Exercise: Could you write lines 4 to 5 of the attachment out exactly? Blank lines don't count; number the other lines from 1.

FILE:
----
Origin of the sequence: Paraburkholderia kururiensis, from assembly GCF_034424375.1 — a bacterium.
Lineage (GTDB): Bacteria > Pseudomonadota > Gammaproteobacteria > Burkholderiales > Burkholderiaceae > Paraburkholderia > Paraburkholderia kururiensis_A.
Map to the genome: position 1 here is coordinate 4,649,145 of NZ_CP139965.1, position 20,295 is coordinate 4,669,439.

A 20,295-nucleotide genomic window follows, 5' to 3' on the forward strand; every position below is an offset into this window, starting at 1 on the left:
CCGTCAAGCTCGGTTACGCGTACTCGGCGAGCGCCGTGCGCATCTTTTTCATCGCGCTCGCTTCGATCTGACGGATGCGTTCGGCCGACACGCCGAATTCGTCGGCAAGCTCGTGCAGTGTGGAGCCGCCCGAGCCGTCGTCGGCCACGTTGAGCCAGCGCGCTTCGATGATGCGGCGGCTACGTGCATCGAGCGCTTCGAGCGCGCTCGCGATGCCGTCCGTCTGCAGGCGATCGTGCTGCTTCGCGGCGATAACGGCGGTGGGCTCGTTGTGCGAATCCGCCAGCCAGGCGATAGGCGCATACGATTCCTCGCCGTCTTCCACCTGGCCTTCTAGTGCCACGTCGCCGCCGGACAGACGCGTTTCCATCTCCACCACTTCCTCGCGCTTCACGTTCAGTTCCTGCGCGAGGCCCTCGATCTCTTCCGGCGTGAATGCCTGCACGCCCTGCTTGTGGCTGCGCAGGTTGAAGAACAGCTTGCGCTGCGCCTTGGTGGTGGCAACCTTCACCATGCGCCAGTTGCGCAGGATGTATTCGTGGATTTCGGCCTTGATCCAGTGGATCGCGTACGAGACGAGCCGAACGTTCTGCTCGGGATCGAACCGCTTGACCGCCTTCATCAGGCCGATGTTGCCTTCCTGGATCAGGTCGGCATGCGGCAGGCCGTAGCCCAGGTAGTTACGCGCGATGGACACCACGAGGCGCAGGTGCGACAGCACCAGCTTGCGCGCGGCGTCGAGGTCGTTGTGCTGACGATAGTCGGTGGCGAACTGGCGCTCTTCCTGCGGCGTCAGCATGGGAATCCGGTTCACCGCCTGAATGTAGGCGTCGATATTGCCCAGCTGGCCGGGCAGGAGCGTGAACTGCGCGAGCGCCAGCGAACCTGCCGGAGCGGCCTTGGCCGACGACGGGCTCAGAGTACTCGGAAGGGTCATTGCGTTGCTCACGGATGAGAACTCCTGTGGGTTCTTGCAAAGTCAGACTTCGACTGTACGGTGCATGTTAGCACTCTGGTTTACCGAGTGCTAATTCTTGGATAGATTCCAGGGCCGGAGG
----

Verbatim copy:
A 20,295-nucleotide genomic window follows, 5' to 3' on the forward strand; every position below is an offset into this window, starting at 1 on the left:
CCGTCAAGCTCGGTTACGCGTACTCGGCGAGCGCCGTGCGCATCTTTTTCATCGCGCTCGCTTCGATCTGACGGATGCGTTCGGCCGACACGCCGAATTCGTCGGCAAGCTCGTGCAGTGTGGAGCCGCCCGAGCCGTCGTCGGCCACGTTGAGCCAGCGCGCTTCGATGATGCGGCGGCTACGTGCATCGAGCGCTTCGAGCGCGCTCGCGATGCCGTCCGTCTGCAGGCGATCGTGCTGCTTCGCGGCGATAACGGCGGTGGGCTCGTTGTGCGAATCCGCCAGCCAGGCGATAGGCGCATACGATTCCTCGCCGTCTTCCACCTGGCCTTCTAGTGCCACGTCGCCGCCGGACAGACGCGTTTCCATCTCCACCACTTCCTCGCGCTTCACGTTCAGTTCCTGCGCGAGGCCCTCGATCTCTTCCGGCGTGAATGCCTGCACGCCCTGCTTGTGGCTGCGCAGGTTGAAGAACAGCTTGCGCTGCGCCTTGGTGGTGGCAACCTTCACCATGCGCCAGTTGCGCAGGATGTATTCGTGGATTTCGGCCTTGATCCAGTGGATCGCGTACGAGACGAGCCGAACGTTCTGCTCGGGATCGAACCGCTTGACCGCCTTCATCAGGCCGATGTTGCCTTCCTGGATCAGGTCGGCATGCGGCAGGCCGTAGCCCAGGTAGTTACGCGCGATGGACACCACGAGGCGCAGGTGCGACAGCACCAGCTTGCGCGCGGCGTCGAGGTCGTTGTGCTGACGATAGTCGGTGGCGAACTGGCGCTCTTCCTGCGGCGTCAGCATGGGAATCCGGTTCACCGCCTGAATGTAGGCGTCGATATTGCCCAGCTGGCCGGGCAGGAGCGTGAACTGCGCGAGCGCCAGCGAACCTGCCGGAGCGGCCTTGGCCGACGACGGGCTCAGAGTACTCGGAAGGGTCATTGCGTTGCTCACGGATGAGAACTCCTGTGGGTTCTTGCAAAGTCAGACTTCGACTGTACGGTGCATGTTAGCACTCTGGTTTACCGAGTGCTAATTCTTGGATAGATTCCAGGGCCGGAGG